His course notes, which are continuously updated, are a valued asset for both practical and theoretical geophysicists. Numerous geophysical rules-of-thumb and simplified derivations that abound in the literature can be traced to Mike’s lucid notes. Numerous attorneys and judges associated with court cases related to geophysics have enjoyed and benefited from his expertise and notes. In fact, I remember a judge who claimed to have taught his wife geophysics from Mike’s notes. Mike received his BS (geophysics) from Rensselaer Polytechnic Institute in 1957 and then began his career at Chevron as a field-crew seismologist in the swamps of Louisiana. During the next 23 years, he served in a variety of assignments in acquisition, processing, interpretation, management, and research. When 3D seismic became the hot topic in the early 1970s, I investigated some early patents that he had co-authored for Chevron on 3D crossline imaging. These were leading-edge concepts, similar to the current geophysical topics that are always present in his notes. In the late 1970s, Mike joined the University of Houston Geoscience Department as an adjunct professor teaching graduate courses.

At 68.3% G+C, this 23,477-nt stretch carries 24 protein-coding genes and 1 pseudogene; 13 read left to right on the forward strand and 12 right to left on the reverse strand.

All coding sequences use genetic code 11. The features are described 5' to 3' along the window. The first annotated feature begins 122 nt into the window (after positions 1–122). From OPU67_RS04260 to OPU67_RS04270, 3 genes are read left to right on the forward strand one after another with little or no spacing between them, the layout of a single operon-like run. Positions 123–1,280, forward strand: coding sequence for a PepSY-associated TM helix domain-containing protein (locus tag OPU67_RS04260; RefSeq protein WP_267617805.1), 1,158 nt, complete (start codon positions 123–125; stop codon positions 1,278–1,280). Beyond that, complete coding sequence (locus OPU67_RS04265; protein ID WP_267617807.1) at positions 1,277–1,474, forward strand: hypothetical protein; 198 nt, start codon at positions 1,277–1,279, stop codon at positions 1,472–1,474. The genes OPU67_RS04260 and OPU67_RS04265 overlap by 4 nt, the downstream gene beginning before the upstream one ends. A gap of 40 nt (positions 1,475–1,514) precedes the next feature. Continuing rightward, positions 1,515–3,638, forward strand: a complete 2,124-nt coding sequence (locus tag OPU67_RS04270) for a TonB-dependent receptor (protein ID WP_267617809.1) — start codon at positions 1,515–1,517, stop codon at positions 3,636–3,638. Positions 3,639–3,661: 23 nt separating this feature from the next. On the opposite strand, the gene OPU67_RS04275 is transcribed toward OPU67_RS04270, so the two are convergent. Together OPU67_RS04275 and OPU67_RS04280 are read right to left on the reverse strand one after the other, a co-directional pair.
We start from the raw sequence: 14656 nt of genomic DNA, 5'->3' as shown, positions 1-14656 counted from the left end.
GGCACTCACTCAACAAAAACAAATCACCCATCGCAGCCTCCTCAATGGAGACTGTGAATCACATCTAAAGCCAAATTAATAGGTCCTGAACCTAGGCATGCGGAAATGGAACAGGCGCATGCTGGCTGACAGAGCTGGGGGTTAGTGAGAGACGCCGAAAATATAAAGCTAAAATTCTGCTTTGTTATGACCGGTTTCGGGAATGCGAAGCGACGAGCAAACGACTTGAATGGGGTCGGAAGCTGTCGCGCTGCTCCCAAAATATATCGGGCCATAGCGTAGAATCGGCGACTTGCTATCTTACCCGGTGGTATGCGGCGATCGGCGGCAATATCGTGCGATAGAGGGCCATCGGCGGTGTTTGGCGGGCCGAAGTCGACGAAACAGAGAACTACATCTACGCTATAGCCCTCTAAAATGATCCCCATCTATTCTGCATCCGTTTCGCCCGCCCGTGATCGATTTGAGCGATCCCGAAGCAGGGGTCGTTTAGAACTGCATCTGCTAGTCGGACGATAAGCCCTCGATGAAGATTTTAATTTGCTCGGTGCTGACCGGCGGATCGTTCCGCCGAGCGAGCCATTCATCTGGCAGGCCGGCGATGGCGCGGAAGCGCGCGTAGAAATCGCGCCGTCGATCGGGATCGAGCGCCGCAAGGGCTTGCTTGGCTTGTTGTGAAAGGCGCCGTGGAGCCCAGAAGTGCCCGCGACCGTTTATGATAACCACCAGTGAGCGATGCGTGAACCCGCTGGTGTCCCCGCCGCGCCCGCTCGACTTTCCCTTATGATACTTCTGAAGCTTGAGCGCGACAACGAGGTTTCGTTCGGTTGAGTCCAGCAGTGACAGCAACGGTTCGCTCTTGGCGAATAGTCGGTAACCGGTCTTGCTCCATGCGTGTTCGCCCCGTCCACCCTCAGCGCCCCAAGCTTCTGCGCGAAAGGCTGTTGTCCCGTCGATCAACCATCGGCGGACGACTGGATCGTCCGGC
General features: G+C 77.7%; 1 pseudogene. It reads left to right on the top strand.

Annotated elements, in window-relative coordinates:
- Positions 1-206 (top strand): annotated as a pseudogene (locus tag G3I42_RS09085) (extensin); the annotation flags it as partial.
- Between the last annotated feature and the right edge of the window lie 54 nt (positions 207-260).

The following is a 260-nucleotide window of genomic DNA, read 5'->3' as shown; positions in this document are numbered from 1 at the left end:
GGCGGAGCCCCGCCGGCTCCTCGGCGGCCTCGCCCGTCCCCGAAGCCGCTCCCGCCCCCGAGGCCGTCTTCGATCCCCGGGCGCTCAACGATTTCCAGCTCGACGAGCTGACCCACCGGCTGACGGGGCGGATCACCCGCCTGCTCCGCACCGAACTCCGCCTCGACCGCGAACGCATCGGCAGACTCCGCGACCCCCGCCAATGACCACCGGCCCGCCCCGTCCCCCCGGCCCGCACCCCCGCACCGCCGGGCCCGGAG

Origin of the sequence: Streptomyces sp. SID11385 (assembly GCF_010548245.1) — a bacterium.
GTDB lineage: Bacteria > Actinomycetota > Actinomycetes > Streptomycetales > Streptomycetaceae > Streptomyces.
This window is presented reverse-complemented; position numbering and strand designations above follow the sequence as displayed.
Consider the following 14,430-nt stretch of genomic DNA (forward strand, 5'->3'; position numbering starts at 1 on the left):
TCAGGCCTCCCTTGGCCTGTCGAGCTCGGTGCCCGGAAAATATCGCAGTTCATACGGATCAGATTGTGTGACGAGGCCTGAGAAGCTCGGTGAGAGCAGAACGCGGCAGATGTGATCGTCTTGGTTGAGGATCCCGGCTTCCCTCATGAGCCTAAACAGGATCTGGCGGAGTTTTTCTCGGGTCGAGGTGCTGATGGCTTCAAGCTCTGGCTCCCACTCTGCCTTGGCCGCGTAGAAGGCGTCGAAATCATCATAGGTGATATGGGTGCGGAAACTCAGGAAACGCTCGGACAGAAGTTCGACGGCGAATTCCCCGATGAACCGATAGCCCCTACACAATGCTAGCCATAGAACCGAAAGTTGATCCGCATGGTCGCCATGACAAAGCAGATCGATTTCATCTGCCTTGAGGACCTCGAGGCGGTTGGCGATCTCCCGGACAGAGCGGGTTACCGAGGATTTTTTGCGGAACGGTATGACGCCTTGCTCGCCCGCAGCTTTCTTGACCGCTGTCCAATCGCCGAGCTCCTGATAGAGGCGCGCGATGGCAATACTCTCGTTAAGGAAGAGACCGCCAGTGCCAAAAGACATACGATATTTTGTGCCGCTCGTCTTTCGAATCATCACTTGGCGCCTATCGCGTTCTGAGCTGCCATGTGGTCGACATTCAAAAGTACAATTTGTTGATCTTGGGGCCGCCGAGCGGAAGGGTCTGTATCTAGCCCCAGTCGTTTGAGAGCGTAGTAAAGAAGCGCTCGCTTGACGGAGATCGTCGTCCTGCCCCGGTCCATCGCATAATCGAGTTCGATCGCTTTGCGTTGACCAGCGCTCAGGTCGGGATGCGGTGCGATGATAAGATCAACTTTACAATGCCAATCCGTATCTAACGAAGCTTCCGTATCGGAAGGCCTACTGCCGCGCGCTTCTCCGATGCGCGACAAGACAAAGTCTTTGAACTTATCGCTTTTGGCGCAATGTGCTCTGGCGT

In 1980, he left Chevron and founded Exploration Education Consultants. His schedule immediately became extremely busy as he offered a variety of geophysical courses worldwide. In addition, he co-founded and is currently vice president of Research and Development for the seismic processing company, TexSeis. TexSeis is an “outsource” research center for the many companies that no longer have R&D organizations. It also provides Mike an avenue to expand and update material for his numerous geophysical courses.
One of the early signs that Mike was going to excel in teaching can be found in his involvement as a coach of youth baseball and football. When his children were in high school, Mike used his booming voice to announce their Friday night football games. Sports are still an integral part of Mike’s life especially when involving Texas A&M or Notre Dame. In fact, stop by space F13 when you’re attending the next football tailgate party at A&M … it’s sponsored by the Graul clan.